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Discussion Starter #1
Hi all,

Without gettting into an issue of religion, but I was wondering which HED low beam system is the easiest to install with the least amount of modification?

Thanks in Advance
Howard
 

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hid

I installed the DDM kit on my k1200rs it was fairly easy, you have to drill hole in plastic head light backing, (housing) but that was easy. You go to ddm web site they have good instructions. Their kit is not expensive and works great (so far).
 

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Another DDM kit user. For replacing the low beam H7 bulb you get the option of a 35watt or 55watt HID kit. Fairly simple, you have a couple of square "blocks" to anchor behind the headlamp, and you drill a 15/16" hole (some have use a 7/8" bit, too) for the grommet that has the wiring all ready threaded through it. The square blocks are the ignitor and balast, and the kit comes with double-sided sticky pads as well as ty-wraps for the wires. Probably took all of an hour from start to finish (including removing the tupperware).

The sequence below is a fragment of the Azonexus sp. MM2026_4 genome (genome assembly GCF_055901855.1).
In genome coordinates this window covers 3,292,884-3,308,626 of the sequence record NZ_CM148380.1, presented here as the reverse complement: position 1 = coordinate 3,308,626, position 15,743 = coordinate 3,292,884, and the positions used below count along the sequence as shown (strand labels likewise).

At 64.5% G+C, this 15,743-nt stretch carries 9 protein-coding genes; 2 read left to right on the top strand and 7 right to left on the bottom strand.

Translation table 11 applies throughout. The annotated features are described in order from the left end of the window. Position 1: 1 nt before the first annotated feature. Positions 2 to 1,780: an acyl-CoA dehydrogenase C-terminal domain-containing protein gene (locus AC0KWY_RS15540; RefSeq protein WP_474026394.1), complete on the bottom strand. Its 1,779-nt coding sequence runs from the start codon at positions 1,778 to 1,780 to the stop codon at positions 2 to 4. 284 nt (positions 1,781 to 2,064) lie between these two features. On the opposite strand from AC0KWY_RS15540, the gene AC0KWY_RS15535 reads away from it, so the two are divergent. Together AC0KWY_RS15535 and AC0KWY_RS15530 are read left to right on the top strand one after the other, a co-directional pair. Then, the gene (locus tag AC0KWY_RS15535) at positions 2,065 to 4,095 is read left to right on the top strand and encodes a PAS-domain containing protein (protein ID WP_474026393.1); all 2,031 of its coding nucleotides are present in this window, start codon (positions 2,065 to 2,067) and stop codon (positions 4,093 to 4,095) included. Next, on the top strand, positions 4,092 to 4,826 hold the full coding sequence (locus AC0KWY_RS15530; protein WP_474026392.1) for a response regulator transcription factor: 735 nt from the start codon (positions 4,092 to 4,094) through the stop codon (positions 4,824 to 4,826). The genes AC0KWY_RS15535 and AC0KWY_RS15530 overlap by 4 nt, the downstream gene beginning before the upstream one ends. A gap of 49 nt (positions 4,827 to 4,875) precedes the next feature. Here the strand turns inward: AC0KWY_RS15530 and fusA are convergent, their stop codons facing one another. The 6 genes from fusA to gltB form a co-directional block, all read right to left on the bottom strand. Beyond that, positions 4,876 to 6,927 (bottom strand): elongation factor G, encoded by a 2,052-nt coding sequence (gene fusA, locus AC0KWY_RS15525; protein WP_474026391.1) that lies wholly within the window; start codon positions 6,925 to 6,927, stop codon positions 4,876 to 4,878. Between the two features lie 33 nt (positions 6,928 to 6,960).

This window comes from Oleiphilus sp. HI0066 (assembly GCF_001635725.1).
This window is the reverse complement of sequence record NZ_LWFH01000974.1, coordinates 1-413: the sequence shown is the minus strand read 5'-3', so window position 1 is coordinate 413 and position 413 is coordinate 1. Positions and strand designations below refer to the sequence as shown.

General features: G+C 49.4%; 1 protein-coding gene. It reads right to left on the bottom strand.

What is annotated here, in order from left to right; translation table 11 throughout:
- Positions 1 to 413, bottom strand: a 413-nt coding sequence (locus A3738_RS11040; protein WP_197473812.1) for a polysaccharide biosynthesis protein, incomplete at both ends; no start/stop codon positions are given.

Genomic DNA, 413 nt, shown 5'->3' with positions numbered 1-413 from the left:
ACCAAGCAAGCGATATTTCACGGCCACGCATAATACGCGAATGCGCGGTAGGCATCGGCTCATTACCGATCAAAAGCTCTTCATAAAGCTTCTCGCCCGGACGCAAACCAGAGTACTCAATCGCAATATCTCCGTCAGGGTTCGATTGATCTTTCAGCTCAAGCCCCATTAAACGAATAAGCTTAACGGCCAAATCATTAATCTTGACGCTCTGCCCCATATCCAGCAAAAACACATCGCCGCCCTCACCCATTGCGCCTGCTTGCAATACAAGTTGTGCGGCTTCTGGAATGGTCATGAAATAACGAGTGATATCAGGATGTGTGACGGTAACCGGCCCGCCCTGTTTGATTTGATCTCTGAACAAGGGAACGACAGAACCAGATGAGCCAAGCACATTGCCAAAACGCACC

Choices for color are 3000k (k for kelvin) to 12000k. White is pretty much 4500K - 5000K, lower is yellow, higher is blue (verging on purple). Expect to have anything in front of you that reflects light to reflect it at night. But, I opted for the 55w system ...

Wouldn't recommend replacing the high beam with HID, though.



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peryhid said:
Hi,dear
We are the professional HID manufacturer.I think you can install the 3000-6000k HID,
if you have any question,please feel free to contact me.
[email protected]
http://hid-manufacturer.com
Click on "Motorcycle HID kit" and get:
Not Found